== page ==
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That can't be correct. Cars in Europe were able to charge 11kW for years. And if Chargepoint is able to place (crappy) DC fast chargers, it's can't be the cost of wiring either, can it? Could be that in Europe they three phase vs 1 phase in the US? Would that make a difference somehow (that still wouldn't explain why Tesla uses 11kW)
Europe uses 3-phase electricity, so you don't need such thick wires for 11kW. I believe it is just a 20A circuit if you have 3 hot wires.
 

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Europe uses 3-phase electricity, so you don't need such thick wires for 11kW. I believe it is just a 20A circuit if you have 3 hot wires.
For the US, single phase math is straightforward:
240 volts 脳 48 amps = 11,520 watts = 11.5 kW

For the EU, three phase math to get to ~11 kW is something like this. It can be calculated in two more or less equivalent ways:
400 volts (phase to phase) 脳 16 amps x 3 = 11,085 watts = 11 kW
230 volts (phase to neutral) 脳 16 amps x 3 = 11,040 watts = 11 kW


Thus, you really only need the equivalent of 10 or 12 gauge wires to get to 11 kW in Europe, rather than 6 gauge wires needed here in the US with single phase.
 

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I think that Tesla had 11kW because they were hardwiring their home infrastructure, it's the only way to get to 11kW in the US for now. slap a plug on there and you are immediately at 9.6 or lower.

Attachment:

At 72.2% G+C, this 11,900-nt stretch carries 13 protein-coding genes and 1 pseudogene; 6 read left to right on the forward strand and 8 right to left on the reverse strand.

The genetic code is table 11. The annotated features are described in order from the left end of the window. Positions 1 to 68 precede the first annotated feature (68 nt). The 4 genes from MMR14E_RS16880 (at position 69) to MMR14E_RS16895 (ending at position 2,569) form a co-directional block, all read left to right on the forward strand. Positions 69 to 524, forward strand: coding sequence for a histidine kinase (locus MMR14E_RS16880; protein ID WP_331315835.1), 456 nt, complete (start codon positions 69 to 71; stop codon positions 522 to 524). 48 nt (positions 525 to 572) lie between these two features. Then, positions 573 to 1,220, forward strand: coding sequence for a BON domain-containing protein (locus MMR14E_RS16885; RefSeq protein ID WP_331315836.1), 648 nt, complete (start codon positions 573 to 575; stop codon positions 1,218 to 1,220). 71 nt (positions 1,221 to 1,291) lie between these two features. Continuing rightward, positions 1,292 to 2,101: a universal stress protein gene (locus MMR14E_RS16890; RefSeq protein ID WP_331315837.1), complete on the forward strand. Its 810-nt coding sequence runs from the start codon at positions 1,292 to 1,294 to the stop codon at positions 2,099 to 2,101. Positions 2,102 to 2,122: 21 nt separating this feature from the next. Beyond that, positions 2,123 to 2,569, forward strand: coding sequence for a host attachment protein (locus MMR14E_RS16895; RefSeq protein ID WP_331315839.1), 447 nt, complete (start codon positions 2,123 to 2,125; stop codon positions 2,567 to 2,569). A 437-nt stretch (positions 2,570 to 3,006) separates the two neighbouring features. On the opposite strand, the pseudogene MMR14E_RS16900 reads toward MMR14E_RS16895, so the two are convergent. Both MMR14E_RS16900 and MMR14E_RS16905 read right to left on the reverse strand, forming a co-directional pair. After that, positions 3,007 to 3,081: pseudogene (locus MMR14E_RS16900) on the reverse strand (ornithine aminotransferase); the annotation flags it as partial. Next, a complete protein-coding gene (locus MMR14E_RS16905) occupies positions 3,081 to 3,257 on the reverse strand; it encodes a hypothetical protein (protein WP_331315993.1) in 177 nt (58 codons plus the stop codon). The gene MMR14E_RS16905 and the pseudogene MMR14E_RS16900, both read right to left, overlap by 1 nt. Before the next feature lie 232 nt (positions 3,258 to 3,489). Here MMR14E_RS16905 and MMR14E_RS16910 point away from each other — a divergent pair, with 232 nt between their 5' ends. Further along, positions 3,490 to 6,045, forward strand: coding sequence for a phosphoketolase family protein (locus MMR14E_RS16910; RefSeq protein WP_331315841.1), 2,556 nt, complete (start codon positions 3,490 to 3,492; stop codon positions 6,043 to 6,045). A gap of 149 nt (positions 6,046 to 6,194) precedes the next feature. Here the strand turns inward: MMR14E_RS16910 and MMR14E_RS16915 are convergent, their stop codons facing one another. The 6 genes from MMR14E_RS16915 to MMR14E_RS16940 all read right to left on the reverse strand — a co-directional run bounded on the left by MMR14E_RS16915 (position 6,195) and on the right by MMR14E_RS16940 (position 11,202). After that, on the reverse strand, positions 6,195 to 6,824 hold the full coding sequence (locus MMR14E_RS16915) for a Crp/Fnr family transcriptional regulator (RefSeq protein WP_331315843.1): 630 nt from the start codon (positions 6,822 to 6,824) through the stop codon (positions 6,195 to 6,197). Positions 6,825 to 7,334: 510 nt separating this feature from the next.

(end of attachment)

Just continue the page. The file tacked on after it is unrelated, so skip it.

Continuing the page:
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I wonder if the hardwire option is only temporary? There is a NEMA 14-60 outlet type, and it is commercially available. Just google it.
 

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I wonder if the hardwire option is only temporary? There is a NEMA 14-60 outlet type, and it is commercially available. Just google it.
I thought I saw something in the latest NEC code that said something about requiring hardwired EVSE under some circimstances.

 

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This to adapt to Tesla L2 Destination EVSE's at hotels, etc., but of course Not Superchargers which are proprietary.

Anyone considering same for longer trips where there aren't ChargePoints, etc?

I'm definitely getting one. I've stayed in several hotels in the past that had Destination EVSE's.
 
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Can someone explain why Tesla destination chargers can provide 11kW and all L2 chargers I have seen in the US (mostly from ChargePoint) only output 7.6kW?

In Europe L2 chargers provide 11kW (like Tesla) or even 22kW. The 11kW on Tesla destination chargers alone makes a TeslaTap a great investment, but why can't non-Tesla L2 chargers provide 11kW like in Europe?
There are some EVSE that can provide 48A (11.5kW) but they need to be hardwired. The most a plug-in (NEMA 14-50 or 6-50) can be is 40A or 9.6kw. [edit: Apparently there is a NEMA 14-60 but can't find any EVSE using that.] I have the Gen 2 Tesla EVSE (HPWC) that can actually charge to 19.2kw (80A) but none of Tesla's current cars can charge at that level (you would also need to dedicate 100A circuit for the unit which is 50% of a typical newer house capacity). As the unit is designed for up to 80A, the connection cord is ridiculously thick and heavy - it's really overkill.

TeslaTap (UMC-J1772 Store) also sells HPWC units converted for J1772. I am considering buying one for the ID.4 as I can daisy chain it with my current unit.

Unless you are driving more than 200 miles every day (or have a very short low-peak window), there is no need for more than 9.6kW (or even 7.6kW).
 

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Unless you are driving more than 200 miles every day (or have a very short low-peak window), there is no need for more than 9.6kW (or even 7.6kW).